estimated using peer failures in the finger table and neighborhood estimated using peer failures in the finger table and neighborhood
set [mahajan2003]. If peers fail with rate U, a peer with M unique set [mahajan2003]. If peers fail with rate U, a peer with M unique
peer identifiers in its routing table should observe K failures in peer identifiers in its routing table should observe K failures in
time K/(M*U). Every peer in the overlay MUST maintain a history of time K/(M*U). Every peer in the overlay MUST maintain a history of
skipping to change at page 15, line 15 skipping to change at page 15, line 18
6.4. Estimating Join Rate 6.4. Estimating Join Rate
Reference [ghinita2006] proposes that a peer can estimate the join Reference [ghinita2006] proposes that a peer can estimate the join
rate based on the uptime of the peers in its routing table. An rate based on the uptime of the peers in its routing table. An
increase in peer join rate will be reflected by a decrease in the increase in peer join rate will be reflected by a decrease in the
average age of peers in the routing table. Thus, each peer MUST average age of peers in the routing table. Thus, each peer MUST
maintain an array of the ages of the peers in its routing table maintain an array of the ages of the peers in its routing table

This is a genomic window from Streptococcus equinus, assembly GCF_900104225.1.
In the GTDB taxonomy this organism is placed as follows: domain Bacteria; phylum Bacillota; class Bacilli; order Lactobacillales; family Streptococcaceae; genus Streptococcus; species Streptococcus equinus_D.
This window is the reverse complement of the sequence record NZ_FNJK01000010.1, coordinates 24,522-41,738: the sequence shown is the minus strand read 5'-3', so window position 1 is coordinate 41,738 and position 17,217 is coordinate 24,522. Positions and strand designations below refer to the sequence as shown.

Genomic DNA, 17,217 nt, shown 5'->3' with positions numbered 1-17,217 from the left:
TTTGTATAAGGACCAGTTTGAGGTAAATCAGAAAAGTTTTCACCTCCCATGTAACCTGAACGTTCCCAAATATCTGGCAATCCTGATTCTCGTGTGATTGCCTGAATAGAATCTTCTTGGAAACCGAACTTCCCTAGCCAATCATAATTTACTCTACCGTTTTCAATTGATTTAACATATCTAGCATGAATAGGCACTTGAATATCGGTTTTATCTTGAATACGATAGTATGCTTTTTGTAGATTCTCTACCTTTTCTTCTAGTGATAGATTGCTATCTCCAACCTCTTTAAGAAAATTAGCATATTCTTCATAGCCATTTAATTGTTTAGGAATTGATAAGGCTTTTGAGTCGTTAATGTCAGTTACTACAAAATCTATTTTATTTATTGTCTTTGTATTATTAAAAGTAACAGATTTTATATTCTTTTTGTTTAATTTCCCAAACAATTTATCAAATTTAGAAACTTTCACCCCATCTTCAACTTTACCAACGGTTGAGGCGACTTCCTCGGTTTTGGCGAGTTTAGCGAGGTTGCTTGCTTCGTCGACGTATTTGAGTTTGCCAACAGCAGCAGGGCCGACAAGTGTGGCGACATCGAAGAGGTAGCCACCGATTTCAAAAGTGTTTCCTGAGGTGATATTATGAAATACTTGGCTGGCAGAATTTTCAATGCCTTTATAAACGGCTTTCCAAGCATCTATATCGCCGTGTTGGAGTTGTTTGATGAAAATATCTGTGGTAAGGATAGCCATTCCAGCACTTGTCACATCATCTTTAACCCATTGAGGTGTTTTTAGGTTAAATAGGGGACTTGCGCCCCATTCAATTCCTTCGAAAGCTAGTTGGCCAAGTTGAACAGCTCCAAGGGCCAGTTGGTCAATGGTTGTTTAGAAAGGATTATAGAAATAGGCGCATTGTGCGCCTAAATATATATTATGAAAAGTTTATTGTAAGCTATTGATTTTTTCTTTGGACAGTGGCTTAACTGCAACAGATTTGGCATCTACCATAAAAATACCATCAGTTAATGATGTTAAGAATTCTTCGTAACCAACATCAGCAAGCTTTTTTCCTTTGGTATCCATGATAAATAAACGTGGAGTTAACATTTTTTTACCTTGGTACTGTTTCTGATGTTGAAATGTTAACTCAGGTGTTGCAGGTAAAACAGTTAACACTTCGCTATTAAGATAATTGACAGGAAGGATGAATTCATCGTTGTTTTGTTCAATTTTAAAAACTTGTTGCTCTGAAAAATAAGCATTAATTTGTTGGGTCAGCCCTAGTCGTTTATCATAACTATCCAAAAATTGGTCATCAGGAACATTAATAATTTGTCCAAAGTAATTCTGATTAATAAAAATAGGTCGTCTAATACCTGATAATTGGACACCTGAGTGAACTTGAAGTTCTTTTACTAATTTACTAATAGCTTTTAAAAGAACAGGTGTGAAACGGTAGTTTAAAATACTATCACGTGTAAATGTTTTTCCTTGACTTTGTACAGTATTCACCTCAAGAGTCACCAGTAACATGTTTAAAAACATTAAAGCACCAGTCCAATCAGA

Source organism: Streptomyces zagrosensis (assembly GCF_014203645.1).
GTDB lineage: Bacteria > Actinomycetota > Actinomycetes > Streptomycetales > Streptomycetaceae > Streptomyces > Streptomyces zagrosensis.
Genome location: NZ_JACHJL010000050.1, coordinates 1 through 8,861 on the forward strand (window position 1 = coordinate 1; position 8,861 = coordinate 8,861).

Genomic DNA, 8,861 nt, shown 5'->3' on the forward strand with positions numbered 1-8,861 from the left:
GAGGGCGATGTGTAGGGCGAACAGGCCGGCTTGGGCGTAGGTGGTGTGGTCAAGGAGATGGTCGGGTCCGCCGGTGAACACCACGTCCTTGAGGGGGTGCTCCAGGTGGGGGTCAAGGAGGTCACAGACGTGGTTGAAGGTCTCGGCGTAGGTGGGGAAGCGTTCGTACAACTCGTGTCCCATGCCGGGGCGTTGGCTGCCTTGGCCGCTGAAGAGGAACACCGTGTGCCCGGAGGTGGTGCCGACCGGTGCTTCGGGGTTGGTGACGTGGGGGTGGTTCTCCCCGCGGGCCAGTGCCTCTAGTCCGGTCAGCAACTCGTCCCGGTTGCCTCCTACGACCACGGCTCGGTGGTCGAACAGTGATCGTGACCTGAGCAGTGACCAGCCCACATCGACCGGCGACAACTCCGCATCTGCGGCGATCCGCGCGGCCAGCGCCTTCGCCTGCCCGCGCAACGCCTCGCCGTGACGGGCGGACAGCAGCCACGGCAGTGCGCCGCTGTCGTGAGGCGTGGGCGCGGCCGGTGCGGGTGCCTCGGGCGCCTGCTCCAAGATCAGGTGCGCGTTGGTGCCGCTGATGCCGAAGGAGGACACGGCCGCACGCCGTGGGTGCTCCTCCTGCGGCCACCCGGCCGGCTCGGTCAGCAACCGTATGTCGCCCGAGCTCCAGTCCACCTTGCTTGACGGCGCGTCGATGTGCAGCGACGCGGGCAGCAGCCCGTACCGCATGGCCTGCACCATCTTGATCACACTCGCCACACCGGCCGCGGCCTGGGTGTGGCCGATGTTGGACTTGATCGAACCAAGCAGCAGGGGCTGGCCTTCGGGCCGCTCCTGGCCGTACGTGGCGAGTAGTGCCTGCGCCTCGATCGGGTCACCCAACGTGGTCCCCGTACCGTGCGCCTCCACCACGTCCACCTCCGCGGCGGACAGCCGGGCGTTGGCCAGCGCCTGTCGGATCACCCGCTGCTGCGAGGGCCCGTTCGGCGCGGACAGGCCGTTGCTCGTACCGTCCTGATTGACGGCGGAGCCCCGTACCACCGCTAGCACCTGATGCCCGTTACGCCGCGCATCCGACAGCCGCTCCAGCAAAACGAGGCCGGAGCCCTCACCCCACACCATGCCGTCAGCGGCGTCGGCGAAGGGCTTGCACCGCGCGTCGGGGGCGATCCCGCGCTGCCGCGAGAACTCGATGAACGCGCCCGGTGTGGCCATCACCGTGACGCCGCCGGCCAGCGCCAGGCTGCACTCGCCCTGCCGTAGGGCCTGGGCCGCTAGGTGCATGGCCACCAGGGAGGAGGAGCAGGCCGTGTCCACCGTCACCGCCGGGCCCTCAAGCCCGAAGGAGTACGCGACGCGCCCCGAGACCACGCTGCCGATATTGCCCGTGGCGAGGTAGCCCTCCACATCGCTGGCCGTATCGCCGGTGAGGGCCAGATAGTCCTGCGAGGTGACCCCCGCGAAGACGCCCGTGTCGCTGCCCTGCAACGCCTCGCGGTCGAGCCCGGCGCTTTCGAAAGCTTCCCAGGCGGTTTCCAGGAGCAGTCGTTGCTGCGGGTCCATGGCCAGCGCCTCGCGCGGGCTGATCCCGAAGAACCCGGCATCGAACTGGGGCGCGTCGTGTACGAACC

sorted in increasing order. Using this information, an estimate of sorted in increasing order. Using this information, an estimate of
the global peer join rate L MUST be calculated as: the global peer join rate L MUST be calculated as:
N N
L = ---------------, L = ----------------------,
Ages[rsize/2] Ages[floor(rsize/2)]
where Ages is an array containing the ages of the peers in the where Ages is an array containing the ages of the peers in the
routing table sorted in increasing order and rsize is the size of the routing table sorted in increasing order and rsize is the size of the
routing table. It has been shown that the estimate obtained by using routing table. It has been shown that the estimate obtained by using
this method is accurate within 22% of the real join rate this method is accurate within 22% of the real join rate
[ghinita2006]. Of course, the size of the routing table affects the [ghinita2006]. Of course, the size of the routing table affects the
accuracy. accuracy.
In order for this mechanism to work, peers need to exchange In order for this mechanism to work, peers need to exchange
information about the time they have been present in the overlay. information about the time they have been present in the overlay.
skipping to change at page 16, line 38 skipping to change at page 16, line 42
the ceiling of the value 10627.2 (24*60*60*0.123 = 10627.2), that is, the ceiling of the value 10627.2 (24*60*60*0.123 = 10627.2), that is,
the value 10628. the value 10628.
The 'type' field of the MessageExtension structure MUST be set to The 'type' field of the MessageExtension structure MUST be set to
contain the value 'self_tuning_data'. The 'critical' field of the contain the value 'self_tuning_data'. The 'critical' field of the
structure MUST be set to False. structure MUST be set to False.
A peer MUST store all estimates it receives in Probe requests and A peer MUST store all estimates it receives in Probe requests and
answers during a stabilization interval. When the stabilization answers during a stabilization interval. When the stabilization
timer fires, the peer MUST calculate the estimates to be used during timer fires, the peer MUST calculate the estimates to be used during